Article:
Postmodern thinkers question whether we can know what language really means with any degree of objectivity. They charge that you might have your interpretation of the Bible, but it’s no better than anyone else’s. Since we all bring our own personal agendas and biases to the table, postmodern thinkers argue that it is impossible to have any kind of objectivity in our interpretation of the Bible (or any other text for that matter).
To illustrate, imagine if we lined up an eclectic group of people to read the Bible together. One was an engineer from Silicon Valley; another was a 19 year old girl studying women’s studies for her undergrad; another was a middle aged, Indian, computer engineer; and still another was a 65 year old, white, construction worker. Wouldn’t these people all have different biases and perspectives on the Bible? Postmodern thinkers argue that their gender, social class, education, and other background factors would poison their ability to be objective in their interpretation. Whether we like it or not, they argue, we are hopelessly biased, and any claim to an objective interpretation is hopeless. We regularly see this sort of thinking in our culture.
Madonna: “[Words have] gone out, lost their meaning. Don’t function anymore. Words are meaningless—especially sentences.”
Arcade Fire: “I’m living in an age that calls darkness light. Though my language is dead, still the shapes fill my head.”
Nicole Kidman (The Invasion, 2007): “When someone starts talking to me about ‘the truth,’ what I hear is what they’re telling me about themselves, more than what they’re saying about the world.” The movie is really a metaphor of postmodernism. The infectious alien disease wipes out our “otherness” (our culture, passion, and individuality), so that we can be governed in a utopia of bland reason, logic, and conformity.
Postmodernism doesn’t deny that truth exists, per se; instead it denies that we could ever know this truth with any certainty or objectivity. Our individual biases pollute our interpretation so much that we could never claim to know truth.
Of course, I’m sure you can see how this view is in direct conflict with a Christian worldview. Even if God inspired the Bible for us, it wouldn’t be any use if we couldn’t truly interpret what he was saying. To put this another way, what use is an inspired Bible, if we cannot deduce its meaning? This would be like getting a prescription from a doctor without being able to find a pharmacist who could read his poor handwriting: The cure would be useless without being able to interpret the script.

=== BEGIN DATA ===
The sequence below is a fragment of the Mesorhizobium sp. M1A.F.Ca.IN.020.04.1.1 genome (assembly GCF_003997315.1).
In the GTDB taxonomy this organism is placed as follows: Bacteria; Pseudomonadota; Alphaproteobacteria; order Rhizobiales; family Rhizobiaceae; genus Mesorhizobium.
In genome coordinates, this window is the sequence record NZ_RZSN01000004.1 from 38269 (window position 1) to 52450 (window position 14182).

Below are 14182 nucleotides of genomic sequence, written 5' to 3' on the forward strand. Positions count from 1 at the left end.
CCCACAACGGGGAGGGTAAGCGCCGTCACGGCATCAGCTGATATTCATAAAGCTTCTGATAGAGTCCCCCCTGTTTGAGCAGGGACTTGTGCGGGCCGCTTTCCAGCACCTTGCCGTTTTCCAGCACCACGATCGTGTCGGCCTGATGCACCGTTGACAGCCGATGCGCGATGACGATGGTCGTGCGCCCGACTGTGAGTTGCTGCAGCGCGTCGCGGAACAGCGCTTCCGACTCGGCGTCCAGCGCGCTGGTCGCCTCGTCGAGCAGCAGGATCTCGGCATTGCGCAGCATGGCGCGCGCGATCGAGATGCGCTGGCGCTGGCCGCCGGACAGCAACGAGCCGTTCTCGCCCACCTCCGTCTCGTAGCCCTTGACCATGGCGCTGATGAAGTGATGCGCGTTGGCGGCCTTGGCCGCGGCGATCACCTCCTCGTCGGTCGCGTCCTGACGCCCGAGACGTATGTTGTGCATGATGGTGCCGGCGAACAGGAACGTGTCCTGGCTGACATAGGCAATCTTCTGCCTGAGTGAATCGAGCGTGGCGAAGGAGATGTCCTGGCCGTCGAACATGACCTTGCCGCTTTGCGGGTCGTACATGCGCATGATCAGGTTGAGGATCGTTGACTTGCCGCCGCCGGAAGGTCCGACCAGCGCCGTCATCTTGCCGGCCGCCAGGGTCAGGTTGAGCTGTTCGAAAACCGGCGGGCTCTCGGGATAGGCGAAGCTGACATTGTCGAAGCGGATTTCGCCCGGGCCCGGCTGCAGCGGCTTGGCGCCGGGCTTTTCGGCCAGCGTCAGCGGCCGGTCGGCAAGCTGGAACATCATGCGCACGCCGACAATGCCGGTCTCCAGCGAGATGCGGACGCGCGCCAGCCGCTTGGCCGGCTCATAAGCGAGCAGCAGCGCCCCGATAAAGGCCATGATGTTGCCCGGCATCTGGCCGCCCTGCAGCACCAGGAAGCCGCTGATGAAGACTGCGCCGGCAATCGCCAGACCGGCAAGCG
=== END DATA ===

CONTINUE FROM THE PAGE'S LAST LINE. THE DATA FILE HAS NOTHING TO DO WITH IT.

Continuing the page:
Sadly, some Christian thinkers have adopted a postmodern view of biblical hermeneutics. George Barna writes, “Although 88% of those in evangelical churches say the Bible is the infallible word of God, 53% also say there is no such thing as absolute truth! The proportion of evangelical youth doubting that absolute truth exists approaches the same ratio as that in society as a whole.”
Should we adopt a postmodern view of hermeneutics? While postmodernism has made some positive contributions to the subject of hermeneutics, it should not be adopted wholesale. For one, the postmodern view is self-contradictory. For instance, when Madonna sings, “Words are meaningless—especially sentences,” we know what she means. And yet, if her statement is true, then we shouldn’t be able to understand her words or her sentences.
Moreover, while there is some truth to the postmodern critique of objectivity, these claims are often greatly exaggerated. Postmodern thinkers usually focus on the 10% of obscure passages in the Bible (1 Cor. 15:29; Rev. 13:18), rather than the 90% that are clear, straightforward and understandable. John claimed that non-Christians could interpret his book to find faith in Christ (Jn. 20:31). Paul claimed that Timothy could find salvation as a child by reading the OT (2 Tim. 3:14-15; cf. Mt. 11:25), and average lay people could use it to counsel and teach each other (Col. 3:16). This is why Scripture is addressed to the lay people—not the leadership of the church (Phil. 1:1) and why it was read publicly (1 Tim. 4:13; Col. 4:16). If Scripture is so difficult to interpret, then why would it say that non-Christians, lay people, and even children should be able to interpret it and use it?
Many of the Bible’s statements are crystal clear. For instance, Isaiah writes, “I am the Lord, and there is no other; besides Me there is no God” (Isa. 45:5). After reading this verse, ask yourself: How many different ways are there to interpret this passage? I suppose I could be wrong, but it seems that Isaiah was trying to tell us that there is only one God—not many!
Interpreting someone else’s words can be tricky, but is it really impossible? If this is true, why do postmodern writers keep writing books about it? Why do they denounce written critiques of their books, if their meaning isn’t essentially clear? And, why is it that postmodern thinkers don’t hold this view when they read the directions on a medicine bottle or the words on a street sign? If objectivity is impossible, what would be the use?
Postmodernism offers a valid critique of how our biases and background affect our ability to interpret a passage, but its solution is bankrupt. Instead of throwing up our hands in defeat, we should combat our biases with the rules of hermeneutics. Studying hermeneutics helps us to eliminate these biases, so we can learn the author’s intent. (For further reading, see our earlier article “Hermeneutics”)
 Madonna, “Bedtime Story.” Neon Bible. Merge Records. 2007.
 Arcade Fire, “My Body is a Cage.” 1994.
 For a clear example of this, see Penner, Myron B. The End of Apologetics: Christian Witness in a Postmodern Context. Baker Publishing Group. Grand Rapids, MI. 2013.
 Barna, George. The Barna Report: What Americans Believe. Regal Books. Ventura, CA. 1991. 292-294.